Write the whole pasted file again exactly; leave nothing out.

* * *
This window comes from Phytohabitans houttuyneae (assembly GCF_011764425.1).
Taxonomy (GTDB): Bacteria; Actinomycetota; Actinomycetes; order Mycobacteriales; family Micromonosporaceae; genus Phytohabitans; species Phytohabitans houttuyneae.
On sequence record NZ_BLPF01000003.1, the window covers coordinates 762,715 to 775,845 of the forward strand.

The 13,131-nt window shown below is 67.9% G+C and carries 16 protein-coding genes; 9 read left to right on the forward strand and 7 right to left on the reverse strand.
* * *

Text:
This window comes from Phytohabitans houttuyneae (assembly GCF_011764425.1).
Taxonomy (GTDB): Bacteria; Actinomycetota; Actinomycetes; order Mycobacteriales; family Micromonosporaceae; genus Phytohabitans; species Phytohabitans houttuyneae.
On sequence record NZ_BLPF01000003.1, the window covers coordinates 762,715 to 775,845 of the forward strand.

The 13,131-nt window shown below is 67.9% G+C and carries 16 protein-coding genes; 9 read left to right on the forward strand and 7 right to left on the reverse strand.